On the bright side, combating hyperglycemia through insomnia

3:30 a.m. I spent about five minutes resisting the urge to get up and check Nick’s blood sugar, wishing I could just go back to sleep. He was probably fine, had gone to bed at 11 p.m. with a glucose result of 250 and a little active insulin. Then guilt pushed me out from under the covers. Of course I should check. Of course I would check. Clambered up the stairs, flicked on the light, hoped it wouldn’t wake his sister.

I sprung the lancet into his middle finger, lower than usual because the callouses on his oft-pricked fingers have lately made squeezing enough blood out difficult. I’m already sticking him with a needle. I don’t need to also spend five minutes pressing hard on the sides of his finger, incurring even more pain in trying to get enough blood to test his glucose level accurately. No problem this time – blood puddled out so quickly that I not only had enough to absorb onto the test strip, but I needed to use three of my own fingers to wipe away the excess.

379.

Good thing I checked. He was awake enough at this point to press the buttons on his pump, bolusing the correction. I’ll need to check again soon, make sure it’s come down. But why so high? Miscalculation of carbs? Did he forget to bolus? Teenager, hanging out with a friend, inhaling food as teenagers do. Air bubble in his pump? Hard to say. Even well-managed diabetes can inflict highs and lows upon a person. These days I worry more about how late to let him stay out, about other teenagers driving him and his friends around, about all the usual things the mother of a teenage boy would find racing through her mind in the middle of the night. Or the middle of the afternoon. We debate the appropriateness of certain behaviors often. I often find myself caught between nagging him into constructive action (“Do your chores!”/Check  your blood sugar!”/”Eat some salad!”) and trying to treat him like the grown-up he’ll be someday: “I got this, Mom,” he likes to respond, even when it’s clear to me, his mother, that all he has, in fact, is a smart-ass attitude.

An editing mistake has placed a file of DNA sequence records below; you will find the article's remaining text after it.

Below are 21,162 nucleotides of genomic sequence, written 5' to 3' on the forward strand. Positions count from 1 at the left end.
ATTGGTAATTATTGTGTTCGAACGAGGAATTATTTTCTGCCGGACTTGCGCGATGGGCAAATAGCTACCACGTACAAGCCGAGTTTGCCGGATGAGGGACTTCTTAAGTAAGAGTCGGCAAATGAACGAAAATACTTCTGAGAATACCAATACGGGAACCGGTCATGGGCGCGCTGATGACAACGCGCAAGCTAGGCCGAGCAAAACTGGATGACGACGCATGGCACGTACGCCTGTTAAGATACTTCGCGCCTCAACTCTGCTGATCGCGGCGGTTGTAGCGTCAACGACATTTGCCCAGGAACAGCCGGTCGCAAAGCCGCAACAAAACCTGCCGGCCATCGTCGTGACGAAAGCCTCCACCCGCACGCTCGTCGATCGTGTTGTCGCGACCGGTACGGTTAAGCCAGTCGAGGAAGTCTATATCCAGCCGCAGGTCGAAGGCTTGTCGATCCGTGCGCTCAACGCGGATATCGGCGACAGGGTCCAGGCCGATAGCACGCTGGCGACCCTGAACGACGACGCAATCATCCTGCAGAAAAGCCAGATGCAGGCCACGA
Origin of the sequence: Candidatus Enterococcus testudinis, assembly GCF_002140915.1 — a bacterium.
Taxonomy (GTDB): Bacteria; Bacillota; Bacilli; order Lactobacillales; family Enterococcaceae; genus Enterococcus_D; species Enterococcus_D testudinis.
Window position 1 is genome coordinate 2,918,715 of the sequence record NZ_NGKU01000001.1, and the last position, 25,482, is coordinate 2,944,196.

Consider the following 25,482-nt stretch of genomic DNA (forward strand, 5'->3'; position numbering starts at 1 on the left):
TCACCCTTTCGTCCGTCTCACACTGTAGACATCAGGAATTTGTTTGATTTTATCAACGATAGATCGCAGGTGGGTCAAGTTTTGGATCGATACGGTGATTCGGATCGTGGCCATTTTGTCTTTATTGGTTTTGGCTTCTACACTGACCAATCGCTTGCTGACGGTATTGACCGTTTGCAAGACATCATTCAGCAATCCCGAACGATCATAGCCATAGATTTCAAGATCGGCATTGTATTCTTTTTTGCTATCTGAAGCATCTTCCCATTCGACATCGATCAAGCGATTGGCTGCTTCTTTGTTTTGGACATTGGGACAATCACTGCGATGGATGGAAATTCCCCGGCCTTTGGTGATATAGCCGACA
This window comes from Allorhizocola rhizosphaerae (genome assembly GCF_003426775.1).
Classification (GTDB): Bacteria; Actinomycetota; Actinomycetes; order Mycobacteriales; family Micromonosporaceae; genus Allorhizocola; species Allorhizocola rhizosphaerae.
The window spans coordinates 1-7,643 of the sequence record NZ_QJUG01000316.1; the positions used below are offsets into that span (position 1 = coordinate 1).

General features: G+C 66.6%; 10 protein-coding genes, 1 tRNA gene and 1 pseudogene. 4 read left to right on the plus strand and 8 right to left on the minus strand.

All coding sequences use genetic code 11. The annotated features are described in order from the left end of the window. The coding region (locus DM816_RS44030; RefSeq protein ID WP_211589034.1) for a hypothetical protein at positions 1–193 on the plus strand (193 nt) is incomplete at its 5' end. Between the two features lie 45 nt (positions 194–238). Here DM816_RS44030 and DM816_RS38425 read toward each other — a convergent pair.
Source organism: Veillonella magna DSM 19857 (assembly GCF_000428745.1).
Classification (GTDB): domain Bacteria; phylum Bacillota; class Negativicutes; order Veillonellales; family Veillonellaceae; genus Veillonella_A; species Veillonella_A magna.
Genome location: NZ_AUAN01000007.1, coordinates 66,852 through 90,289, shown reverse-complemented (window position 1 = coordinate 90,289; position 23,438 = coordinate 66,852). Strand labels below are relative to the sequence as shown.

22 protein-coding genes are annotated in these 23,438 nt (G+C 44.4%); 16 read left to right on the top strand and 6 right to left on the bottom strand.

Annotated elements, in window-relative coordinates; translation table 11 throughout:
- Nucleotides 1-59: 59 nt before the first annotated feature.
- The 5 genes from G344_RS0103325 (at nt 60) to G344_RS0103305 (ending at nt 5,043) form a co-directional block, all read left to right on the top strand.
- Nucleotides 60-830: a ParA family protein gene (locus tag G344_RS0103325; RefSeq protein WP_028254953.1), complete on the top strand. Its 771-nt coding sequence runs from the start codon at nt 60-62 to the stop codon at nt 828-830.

I love him so much. I love all of them so much. Worry dizzies me. I tamp it down, but it rises easily, the cracks in my optimism frequent and wide. He’s had several results in the 200-400 range lately. But some lows, too. How concerned should I be? Is irreparable damage occurring to his kidneys right now? In my attempt to roll with the punches of parenting, am I being too blasé about the ups and downs of his diabetes? I miss his old doctor, the one who was there when we arrived via medical flight and ambulance. She moved on from UCSF and I haven’t felt as connected since. Hard when we’re five hours away. I email with one of the nurses frequently, but I need to figure out a way to check in more often – or rather, make sure we check in more often. It’s so much to handle without support. (Side note: speaking of handling without support, one of the results of finally having insurance after years of Medi-Cal means we’re paying so much more for his health care. Ironic?)

OK, time to check again. And then wonder if I should bother going back to bed.

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